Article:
The first patient, a 51-year-old man, a cattle breeder who resided in Tintane, Hodh Elgharbi, was admitted to Kiffa Regional Hospital, Assaba, Mauritania, on June 17, 2019, for hemorrhagic syndrome. The patient began having symptoms, including abdominal pain, bloody diarrhea, and vomiting, 5 days prior. At admission, the patient was in a coma (Glasgow coma scale 8) and had a fever (temperature 41°C), epistaxis, gingivorrhagia, diffuse ecchymosis (Figure), pallor, rapid respiratory rate (20 breaths/min), and hypotension (60/40 mm Hg). Laboratory examinations showed severe anemia (3.5 mmol/L); leucocytosis (1.3 × 109 cells/L); severe thrombocytopenia (20 × 109/L); prolonged prothrombin time (61%); and elevated urea (35 mmol/L), creatinine (2,298 µmol/L), alanine aminotransaminase (1.2 µkat/L), and aspartate aminotransferase (1.8 µkat/L). Rapid diagnostic tests for malaria, hepatitis B antigen, and HIV were negative. An in-house ELISA developed by Institut Pasteur de Dakar (Dakar, Senegal) was positive for CCHF virus–specific IgM and negative for yellow fever, Rift Valley fever, West Nile virus, dengue, and chikungunya (3). Real time reverse transcription PCR (Liferiver Bio-Tech Corp., further confirmed the diagnosis. The patient was treated with ribavirin for 10 days and received several blood transfusions. He recovered and was discharged without any sequelae after 14 days. During a follow-up 2 weeks later, he was well and remained asymptomatic.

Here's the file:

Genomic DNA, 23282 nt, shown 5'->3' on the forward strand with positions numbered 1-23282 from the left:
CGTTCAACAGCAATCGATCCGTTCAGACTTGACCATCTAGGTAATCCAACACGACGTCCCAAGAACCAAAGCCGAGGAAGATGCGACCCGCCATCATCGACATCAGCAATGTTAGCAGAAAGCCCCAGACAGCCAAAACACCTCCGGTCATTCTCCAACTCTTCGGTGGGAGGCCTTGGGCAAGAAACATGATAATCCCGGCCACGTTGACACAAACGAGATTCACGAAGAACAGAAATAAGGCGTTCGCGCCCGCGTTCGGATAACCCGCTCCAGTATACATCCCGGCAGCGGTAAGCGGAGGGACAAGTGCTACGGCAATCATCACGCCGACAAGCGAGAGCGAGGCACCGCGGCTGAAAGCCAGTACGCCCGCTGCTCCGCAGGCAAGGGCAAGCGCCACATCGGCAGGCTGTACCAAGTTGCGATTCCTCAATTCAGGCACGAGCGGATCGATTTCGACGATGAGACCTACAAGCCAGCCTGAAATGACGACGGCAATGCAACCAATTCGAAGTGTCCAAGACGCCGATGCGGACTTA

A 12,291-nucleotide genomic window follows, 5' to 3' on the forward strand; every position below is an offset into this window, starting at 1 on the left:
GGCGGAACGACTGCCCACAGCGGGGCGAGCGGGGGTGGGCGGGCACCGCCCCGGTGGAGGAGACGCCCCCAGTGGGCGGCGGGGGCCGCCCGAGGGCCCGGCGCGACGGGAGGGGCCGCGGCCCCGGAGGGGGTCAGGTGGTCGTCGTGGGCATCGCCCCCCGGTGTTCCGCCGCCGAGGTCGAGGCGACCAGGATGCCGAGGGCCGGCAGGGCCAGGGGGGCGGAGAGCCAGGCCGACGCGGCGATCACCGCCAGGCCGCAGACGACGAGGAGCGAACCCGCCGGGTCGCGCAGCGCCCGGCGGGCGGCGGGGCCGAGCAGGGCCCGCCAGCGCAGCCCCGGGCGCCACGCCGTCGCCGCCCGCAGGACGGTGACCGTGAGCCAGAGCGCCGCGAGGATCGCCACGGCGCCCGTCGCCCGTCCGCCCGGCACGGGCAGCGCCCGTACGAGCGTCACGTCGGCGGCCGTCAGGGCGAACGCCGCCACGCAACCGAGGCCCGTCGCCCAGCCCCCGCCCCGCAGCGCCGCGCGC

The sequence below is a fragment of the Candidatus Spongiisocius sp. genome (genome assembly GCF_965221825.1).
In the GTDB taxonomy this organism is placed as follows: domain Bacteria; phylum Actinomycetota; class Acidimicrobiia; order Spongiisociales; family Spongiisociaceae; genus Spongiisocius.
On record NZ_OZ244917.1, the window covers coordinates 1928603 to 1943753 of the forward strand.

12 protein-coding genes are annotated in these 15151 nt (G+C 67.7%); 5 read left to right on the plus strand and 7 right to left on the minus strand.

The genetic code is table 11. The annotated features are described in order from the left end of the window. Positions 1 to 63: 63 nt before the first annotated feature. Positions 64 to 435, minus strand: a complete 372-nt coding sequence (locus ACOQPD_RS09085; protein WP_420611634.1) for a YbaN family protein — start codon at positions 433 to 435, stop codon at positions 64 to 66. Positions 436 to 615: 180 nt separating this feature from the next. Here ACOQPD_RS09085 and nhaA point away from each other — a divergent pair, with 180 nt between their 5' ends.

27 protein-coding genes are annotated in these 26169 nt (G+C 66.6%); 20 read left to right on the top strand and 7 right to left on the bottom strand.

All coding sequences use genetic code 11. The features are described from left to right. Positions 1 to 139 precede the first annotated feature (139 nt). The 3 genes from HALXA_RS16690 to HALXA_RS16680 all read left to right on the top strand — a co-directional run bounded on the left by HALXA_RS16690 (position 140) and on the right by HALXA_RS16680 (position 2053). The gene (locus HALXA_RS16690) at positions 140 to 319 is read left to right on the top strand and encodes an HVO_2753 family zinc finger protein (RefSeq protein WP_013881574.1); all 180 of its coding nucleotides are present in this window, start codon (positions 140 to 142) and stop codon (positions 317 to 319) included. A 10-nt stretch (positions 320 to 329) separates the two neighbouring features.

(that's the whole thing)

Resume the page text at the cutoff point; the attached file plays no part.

The second patient, a 54-year-old man, also a cattle breeder, from Guerou, Assaba, was hospitalized in a private clinic with a presumptive diagnosis of malaria and treated with quinine despite a negative blood smear. On July 9, 2019, because of altered consciousness and diffuse hemorrhagic syndrome, he was transferred to Kiffa Regional Hospital. At admission, the patient was in a coma (Glasgow coma score 7) and had epistaxis, gingivorrhagia, hematemesis, diffuse ecchymosis, gross hematuria, fever (temperature 40.5°C), and hypotension (60/40 mm Hg). Laboratory examinations showed anemia (4.5 mmol/L); low leukocyte count (1.8 × 109 cells/L); severe thrombocytopenia (19 × 109/L); prolonged prothrombin time (51%); and elevated renal (urea 38.2 mmol/L, creatinine 3,270 µmol/L) and liver (alanine aminotransaminase 1.37 µkat/L, aspartate aminotransferase, 1.95 µkat/L) function tests. ELISA was positive for CCHF virus (IgM positive, IgG negative) and negative for other hemorrhagic fever viruses. Real time reverse transcription PCR also was positive for CCHF virus. As in the first case, the patient was isolated from other patients and treated with ribavirin, antipyretics, blood transfusions, rehydration, and tepid sponge baths. He recovered favorably after 10 days of hospitalization. He was discharged and seen in the outpatient clinic 15 days later without any sequelae.